|The Greddy Type-S is offered either as a blow off or bypass valve. It is intended to protect a turbo's bearings from undue stress caused from compressor surge and to improve boost response between shifts. It is adjustable by the small screw in the center. If the valve is too loose, you may leak boost pressure. If it is too tight, you may experience compressor surge.|
I'm an engineering student at Georgia Tech and I'm part of an automotive engineering team at the school. We're currently designing a turbo system for our competition car and one point that was recently brought up was the usefulness of a blow-off/bypass valve. I've always thought that it was necessary to run one for turbo longevity, yet one of our members found a forum post saying that they are only used for NVH purposes and that any reflected pressure waves that occur after the throttle is closed do not actually harm the turbocharger.
We've checked out some racing setups (80s F1, LeMans, Champcar) and aside from regulation pop-off valves, we haven't seen any applications of blow off valves in these cars. I read your blog on MotoIQ and I was wondering if you had any insight on this question? I'm trying to do some calculations to see if this is true, but I thought you would be more knowledgeable on the subject.
Sweet- I love a little controversy to spark some conversation! I have no empirical evidence or have yet to find a calculation to apply here suggesting a blowoff valve is necessary. Then again, I've never run a turbo car without one. Starting with the facts, as you accelerate in a turbo car, the engine takes in air from the turbo.
Let's look at a turbo like the Garrett GTX3071 boosting 30psi. It's spinning in the neighborhood of 140,000 rpm and flowing 55 lbs/min. When you let off the gas to shift/brake/play innocent near a cop or when the turbo is pushing out more air than the engine can suck up, you run into a compressor surge situation. Imagine now when the throttle plate closes quickly. The turbo isn't as quick to respond and takes longer to spool down. It continues to flow at a high rate but the air flow (which has both momentum and mass) is cut to basically nothing in no time. That compressed air has no place to go except back into the compressor wheel and thrust bearing at a destructive rate.
At this time, there is very little pressure on the exhaust side but there is a spike in charge pressure exerted on the compressor wheel's full surface area which creates a huge thrust load on the turbo bearings that could cause severe damage. A conventional journal bearing would never be able to withstand the shockwaves assaulting the compressor. A ball bearing is more resilient against this damage but the compressor surge could still generate enough force to even throw the wheel off balance, causing premature wear. Those bearings are more durable against forms of ricer monkey business without certifiable turbo failure but I'd still run a BOV.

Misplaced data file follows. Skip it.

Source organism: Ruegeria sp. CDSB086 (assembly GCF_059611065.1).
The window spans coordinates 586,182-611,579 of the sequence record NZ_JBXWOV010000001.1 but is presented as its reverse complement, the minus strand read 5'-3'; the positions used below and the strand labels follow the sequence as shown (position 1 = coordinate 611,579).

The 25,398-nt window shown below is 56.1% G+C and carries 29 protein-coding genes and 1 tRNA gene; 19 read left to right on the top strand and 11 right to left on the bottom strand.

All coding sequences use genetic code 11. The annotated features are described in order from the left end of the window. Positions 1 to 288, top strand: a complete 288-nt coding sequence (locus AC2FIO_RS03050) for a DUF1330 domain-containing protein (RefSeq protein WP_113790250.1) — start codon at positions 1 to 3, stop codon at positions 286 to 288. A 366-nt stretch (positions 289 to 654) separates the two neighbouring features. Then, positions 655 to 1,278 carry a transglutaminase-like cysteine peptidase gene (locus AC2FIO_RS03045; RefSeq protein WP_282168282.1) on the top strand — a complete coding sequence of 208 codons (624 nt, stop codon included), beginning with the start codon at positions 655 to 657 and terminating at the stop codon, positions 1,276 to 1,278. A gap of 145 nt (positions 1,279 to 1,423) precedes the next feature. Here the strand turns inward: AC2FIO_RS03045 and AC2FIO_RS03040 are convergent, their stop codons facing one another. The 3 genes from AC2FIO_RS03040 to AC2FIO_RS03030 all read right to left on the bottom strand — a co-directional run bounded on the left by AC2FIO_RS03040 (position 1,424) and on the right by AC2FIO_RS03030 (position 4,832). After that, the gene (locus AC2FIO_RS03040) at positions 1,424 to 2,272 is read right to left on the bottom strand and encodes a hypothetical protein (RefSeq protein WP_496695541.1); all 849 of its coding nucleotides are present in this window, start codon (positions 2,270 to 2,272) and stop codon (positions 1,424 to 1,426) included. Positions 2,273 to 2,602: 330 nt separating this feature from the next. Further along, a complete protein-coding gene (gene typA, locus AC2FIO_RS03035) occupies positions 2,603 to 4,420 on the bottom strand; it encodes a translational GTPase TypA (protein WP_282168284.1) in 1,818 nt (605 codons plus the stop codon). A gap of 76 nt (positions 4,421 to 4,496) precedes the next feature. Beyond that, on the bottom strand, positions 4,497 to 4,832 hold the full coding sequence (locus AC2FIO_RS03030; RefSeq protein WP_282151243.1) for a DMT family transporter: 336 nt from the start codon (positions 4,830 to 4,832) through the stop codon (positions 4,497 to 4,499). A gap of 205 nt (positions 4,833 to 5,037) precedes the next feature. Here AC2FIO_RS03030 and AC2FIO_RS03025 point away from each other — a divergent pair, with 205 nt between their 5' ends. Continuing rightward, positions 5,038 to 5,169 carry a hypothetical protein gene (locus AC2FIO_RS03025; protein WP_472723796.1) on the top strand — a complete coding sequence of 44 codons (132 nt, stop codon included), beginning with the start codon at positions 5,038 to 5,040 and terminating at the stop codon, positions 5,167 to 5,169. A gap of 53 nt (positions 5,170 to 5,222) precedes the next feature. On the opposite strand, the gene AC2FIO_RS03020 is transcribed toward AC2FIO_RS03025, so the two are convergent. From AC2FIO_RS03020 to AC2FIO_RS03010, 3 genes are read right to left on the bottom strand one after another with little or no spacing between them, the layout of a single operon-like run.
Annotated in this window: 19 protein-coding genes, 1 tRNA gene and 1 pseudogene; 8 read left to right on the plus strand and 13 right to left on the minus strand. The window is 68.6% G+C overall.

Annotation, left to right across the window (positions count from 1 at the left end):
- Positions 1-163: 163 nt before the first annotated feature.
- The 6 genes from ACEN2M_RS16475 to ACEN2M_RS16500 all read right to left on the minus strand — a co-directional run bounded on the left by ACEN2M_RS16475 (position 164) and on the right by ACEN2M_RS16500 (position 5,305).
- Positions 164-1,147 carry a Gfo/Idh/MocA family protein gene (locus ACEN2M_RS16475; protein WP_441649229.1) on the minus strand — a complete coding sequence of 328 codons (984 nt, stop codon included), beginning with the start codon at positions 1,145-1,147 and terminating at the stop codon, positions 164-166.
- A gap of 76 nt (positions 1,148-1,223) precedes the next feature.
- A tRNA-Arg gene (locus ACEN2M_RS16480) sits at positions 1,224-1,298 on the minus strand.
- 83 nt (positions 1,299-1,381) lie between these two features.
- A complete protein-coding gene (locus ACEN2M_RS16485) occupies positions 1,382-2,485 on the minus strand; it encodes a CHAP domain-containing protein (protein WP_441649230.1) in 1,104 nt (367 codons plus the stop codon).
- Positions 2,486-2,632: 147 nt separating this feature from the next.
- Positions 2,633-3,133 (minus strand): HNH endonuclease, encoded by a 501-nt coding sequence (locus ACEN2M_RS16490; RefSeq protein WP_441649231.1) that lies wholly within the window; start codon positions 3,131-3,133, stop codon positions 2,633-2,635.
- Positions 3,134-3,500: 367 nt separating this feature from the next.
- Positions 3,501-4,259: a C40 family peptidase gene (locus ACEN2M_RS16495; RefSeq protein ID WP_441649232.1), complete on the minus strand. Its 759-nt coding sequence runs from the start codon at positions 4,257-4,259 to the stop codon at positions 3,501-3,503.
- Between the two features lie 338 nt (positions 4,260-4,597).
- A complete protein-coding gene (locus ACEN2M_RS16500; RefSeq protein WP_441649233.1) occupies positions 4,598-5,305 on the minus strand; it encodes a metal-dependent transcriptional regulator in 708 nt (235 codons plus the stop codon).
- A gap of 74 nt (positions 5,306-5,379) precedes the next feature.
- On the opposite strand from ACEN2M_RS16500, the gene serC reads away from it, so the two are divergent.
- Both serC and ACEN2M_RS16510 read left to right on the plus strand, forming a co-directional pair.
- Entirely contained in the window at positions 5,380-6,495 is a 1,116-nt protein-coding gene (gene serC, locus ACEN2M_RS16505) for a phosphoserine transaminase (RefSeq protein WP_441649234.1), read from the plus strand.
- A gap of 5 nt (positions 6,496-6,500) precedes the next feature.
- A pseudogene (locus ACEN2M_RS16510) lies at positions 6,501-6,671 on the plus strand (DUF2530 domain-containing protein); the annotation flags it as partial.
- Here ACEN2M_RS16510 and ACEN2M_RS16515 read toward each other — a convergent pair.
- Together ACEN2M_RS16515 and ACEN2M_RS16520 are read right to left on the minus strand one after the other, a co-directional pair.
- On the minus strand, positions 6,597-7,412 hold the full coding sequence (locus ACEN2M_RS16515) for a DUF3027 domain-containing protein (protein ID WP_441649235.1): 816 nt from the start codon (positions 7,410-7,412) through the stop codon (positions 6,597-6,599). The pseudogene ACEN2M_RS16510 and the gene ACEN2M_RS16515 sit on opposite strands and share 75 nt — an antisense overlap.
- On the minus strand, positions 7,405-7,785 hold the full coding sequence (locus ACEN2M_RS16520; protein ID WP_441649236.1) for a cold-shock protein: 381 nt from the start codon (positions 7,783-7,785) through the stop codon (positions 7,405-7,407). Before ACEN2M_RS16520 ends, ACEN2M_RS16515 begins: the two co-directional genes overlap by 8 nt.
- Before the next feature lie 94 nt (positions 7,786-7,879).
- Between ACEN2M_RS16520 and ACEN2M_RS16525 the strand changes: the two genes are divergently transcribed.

The blow off valve (bypass valve, diverter valve) protects the turbo from these harmful shockwaves of boost pressure. It also helps to maintain boost pressure and keep the lag down. The BOV is located on the intake side of the turbo. When the throttle plate closes and the turbo continues to spin and build pressure, the intake manifold senses a vacuum and the blow off valve opens to vent the pressurized air from the intake to the atmosphere. A bypass valve accomplishes the same thing but it recirculates the pressurized air back into the intake tract instead.
Corky Bell has even gone on record stating he's never seen a turbo damaged due to running no BOV and sh… (poop)- he wrote the book! He says a BOV is simply something to curb the “funny noise” (the lovely turkey gobble noise) the turbo makes caused by lifting quickly and creating an unstable air flow and pressure fluctuations. Diesel cars don't run BOV's because they have no throttle plate that closes when the engine comes off boost. WRC cars don't tend to run them because they run a buttload of boost and don't want a leak point. Then again, they also like to run Garrett ball bearing TR30R's which often come in for service or replacement.
Some setups include anti lag or boost tubes to try to get around it. Anti-lag systems function like blow off valves in that they have a valve that opens when the driver lifts off the throttle to dump the excess boost into the exhaust manifold. But the spinning turbo still has to thrust its air somewhere- right back at the compressor wheel. Listen to videos of turbo cars running hillclimbs or rallies. That chirping sound is a clear indication of compressor surge. Crawford Performance doesn't run them on their turbo setups and make amazing power and reliability. A perfectly matched ball bearing turbo shouldn't have too many issues but…
I don't know about you- I'd rather spend $200 on something that protects my $2000 investment. Think about what those racing car setups have that you don’t- the ability to swap out engines pretty regularly and fistfuls of sponsor money. The pressure fluctuations and inconsistent flow realized by turbo setups may still cause a quick demise to any race car build but in all likelihood, their engines aren’t long for this world anyways.
Compare those setups to most “race” cars of privateers, daily drivers, or those without deep pockets. They run blow-off valves because no sponsor is going to swap in a new motor every two races. And let's be honest- forget the wear factor alone. When the blow off valve opens, it gives off that cool whoosh that lets you know all is good with the world and (Kool-Aid man) “oh yeah”- you gots a turbo; as if you could forget! Go fast or suck!
|The Turbonetics Raptor blow off valve can be set up to blow off or bypass boost, making it a good choice for either MAP or MAF equipped cars. It is capable of handling a decent amount of boost, but Turbonetics also offers the Godzilla blow off valve for extreme boosting applications.|